The Set


Our Daily Correspondent


William Evans Burton, comedian. Illustration from Frank Leslie’s Illustrated Newspaper, February, 25, 1860.

The problem is the beaming. For whatever reason, I frequently boast a huge smile when in public, and as any city-dweller will tell you, this is a bad idea. I may be grinning about a doll, a muffin, a soda label. “She’s mad happy,” a teenager once remarked to another as I passed their school.

Yesterday, at the Ninety-Sixth Street subway station, I know exactly what I was smiling about. I had overheard one woman remark to another, “As soon as we get to the baby gym, all he wants to do is take off his pants and get on the trampoline.” It was all I could think about as I prepared to see my psychiatrist—specifically, I was thinking that this was utterly reasonable on the (presumed) baby’s part, and that if I ever found a gym where de-pantsing and jumping on a trampoline was SOP, maybe I would join a gym. And all of which would have been fine, if I had not been the only person grinning while everyone else avoided the eyes of the man strolling down the subway platform.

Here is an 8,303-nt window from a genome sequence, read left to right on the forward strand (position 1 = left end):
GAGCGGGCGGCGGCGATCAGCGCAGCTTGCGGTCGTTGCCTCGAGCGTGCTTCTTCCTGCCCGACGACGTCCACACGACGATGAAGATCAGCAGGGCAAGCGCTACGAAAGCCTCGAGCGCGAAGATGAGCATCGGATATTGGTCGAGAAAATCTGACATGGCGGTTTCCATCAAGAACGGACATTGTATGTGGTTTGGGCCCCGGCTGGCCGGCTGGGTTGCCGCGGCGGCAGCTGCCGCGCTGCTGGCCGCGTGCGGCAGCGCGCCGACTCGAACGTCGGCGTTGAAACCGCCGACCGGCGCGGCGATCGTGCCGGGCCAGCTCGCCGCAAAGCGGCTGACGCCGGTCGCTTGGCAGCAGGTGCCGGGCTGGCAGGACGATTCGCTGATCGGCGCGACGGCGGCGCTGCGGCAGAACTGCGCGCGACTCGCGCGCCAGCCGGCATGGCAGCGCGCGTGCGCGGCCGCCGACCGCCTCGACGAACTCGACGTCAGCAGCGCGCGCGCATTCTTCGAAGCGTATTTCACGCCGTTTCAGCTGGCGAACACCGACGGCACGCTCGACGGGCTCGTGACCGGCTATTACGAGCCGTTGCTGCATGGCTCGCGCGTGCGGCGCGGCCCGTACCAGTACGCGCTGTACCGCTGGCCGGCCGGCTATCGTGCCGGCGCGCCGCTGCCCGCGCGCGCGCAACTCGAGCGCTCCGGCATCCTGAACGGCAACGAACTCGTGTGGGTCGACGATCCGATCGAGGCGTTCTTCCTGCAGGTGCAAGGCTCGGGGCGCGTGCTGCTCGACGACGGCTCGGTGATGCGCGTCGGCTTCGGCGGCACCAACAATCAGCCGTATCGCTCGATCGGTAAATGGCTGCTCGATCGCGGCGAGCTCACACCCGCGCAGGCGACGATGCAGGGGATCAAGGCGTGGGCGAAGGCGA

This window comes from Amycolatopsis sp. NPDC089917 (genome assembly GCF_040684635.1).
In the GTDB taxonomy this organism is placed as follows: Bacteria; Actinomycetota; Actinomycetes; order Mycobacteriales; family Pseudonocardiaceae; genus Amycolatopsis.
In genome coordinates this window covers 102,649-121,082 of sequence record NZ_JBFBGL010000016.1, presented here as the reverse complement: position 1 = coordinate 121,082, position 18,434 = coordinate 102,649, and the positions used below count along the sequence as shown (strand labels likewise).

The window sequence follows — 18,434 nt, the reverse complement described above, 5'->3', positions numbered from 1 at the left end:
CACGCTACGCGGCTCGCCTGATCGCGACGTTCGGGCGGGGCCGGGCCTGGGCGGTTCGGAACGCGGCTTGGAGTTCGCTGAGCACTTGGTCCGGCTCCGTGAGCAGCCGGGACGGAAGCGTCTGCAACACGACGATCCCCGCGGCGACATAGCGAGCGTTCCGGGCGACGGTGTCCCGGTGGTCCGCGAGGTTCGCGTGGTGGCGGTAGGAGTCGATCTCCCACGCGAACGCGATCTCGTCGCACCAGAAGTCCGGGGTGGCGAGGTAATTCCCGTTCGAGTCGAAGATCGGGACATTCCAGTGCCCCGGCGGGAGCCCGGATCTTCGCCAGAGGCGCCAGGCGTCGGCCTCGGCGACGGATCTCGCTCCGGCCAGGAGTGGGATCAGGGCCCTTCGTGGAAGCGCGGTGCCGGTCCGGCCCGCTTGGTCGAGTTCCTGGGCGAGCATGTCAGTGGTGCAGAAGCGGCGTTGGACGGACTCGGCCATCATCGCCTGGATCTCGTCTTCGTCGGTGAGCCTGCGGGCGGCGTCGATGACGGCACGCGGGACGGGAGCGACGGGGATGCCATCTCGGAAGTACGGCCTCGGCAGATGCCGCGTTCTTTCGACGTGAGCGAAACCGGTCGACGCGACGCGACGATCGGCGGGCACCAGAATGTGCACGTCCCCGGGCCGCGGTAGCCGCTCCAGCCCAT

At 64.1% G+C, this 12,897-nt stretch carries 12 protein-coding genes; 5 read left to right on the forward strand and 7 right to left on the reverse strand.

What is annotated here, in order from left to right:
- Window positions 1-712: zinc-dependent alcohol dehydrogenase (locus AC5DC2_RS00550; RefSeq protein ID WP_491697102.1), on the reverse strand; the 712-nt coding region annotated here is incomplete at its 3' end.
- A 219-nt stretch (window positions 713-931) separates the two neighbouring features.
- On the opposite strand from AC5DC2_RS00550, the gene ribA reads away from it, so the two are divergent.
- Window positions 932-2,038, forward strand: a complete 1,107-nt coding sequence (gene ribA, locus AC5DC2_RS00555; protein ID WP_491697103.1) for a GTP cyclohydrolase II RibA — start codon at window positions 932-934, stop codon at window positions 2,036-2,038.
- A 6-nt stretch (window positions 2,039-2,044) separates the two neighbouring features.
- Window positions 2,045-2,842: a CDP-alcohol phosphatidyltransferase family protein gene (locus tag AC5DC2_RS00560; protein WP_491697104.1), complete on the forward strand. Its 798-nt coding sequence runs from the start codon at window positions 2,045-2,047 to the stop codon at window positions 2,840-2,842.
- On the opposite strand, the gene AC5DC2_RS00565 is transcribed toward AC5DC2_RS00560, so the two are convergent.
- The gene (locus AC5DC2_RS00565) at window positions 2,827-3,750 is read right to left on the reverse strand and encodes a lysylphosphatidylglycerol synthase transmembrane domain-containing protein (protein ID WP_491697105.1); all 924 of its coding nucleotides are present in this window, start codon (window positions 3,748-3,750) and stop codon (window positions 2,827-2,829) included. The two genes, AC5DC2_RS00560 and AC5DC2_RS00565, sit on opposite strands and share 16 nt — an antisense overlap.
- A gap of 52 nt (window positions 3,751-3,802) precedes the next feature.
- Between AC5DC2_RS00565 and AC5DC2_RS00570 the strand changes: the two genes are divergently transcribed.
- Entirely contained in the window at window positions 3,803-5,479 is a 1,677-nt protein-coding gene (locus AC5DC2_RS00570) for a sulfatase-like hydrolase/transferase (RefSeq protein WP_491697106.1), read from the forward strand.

Whether he was homeless or not, I cannot say. Drunk? Perhaps. Certainly not completely well, as society defines such things. In any case, he, like me, seemed delighted. And when his twinkling eyes met mine, he recognized a comrade-in-arms.

He parked himself in front of me, and said, “Who’s the only man in America who cares? Obamacares!”

I wasn’t sure what to say; but nothing was required. It soon became clear that this was not a mere political endorsement, but the first bit in a topical comedy set.

“America’s the only country in the world where you get to pay to be poisoned with radiation!” he said, staring fixedly at me.

I saw no alternative but to continue grinning and nod my head encouragingly. No one else on the platform seemed to agree.

“How do you know radiation is killing the cancer?” he demanded. “Because you’re dying!”

I didn’t think his material was very good, but the delivery was excellent.

The train pulled into the station and I boarded, giving him a friendly nod of farewell. I sat down and—there he was before me.

“America’s the only country in the world,” he said, “where doctors staple your stomach shut. I’ve got an operation for you: stop eating! Give me a million dollars!”

I had, myself, signed up for insurance not a week prior. I had paid a little extra for some mental-health benefits. Prescriptions are expensive, but as I always say to the pharmacists, you wouldn’t want anything cheap in your brain.

“America’s the only country in the world where the food in the hospitals makes you sick,” said the comedian. He tipped his hat to me and exited at the next express stop.

The young guy across the aisle met my eye now, and gave me a weary, conspiratorial look. “Crazies,” he said, sympathetically.

“You have no idea,” I said.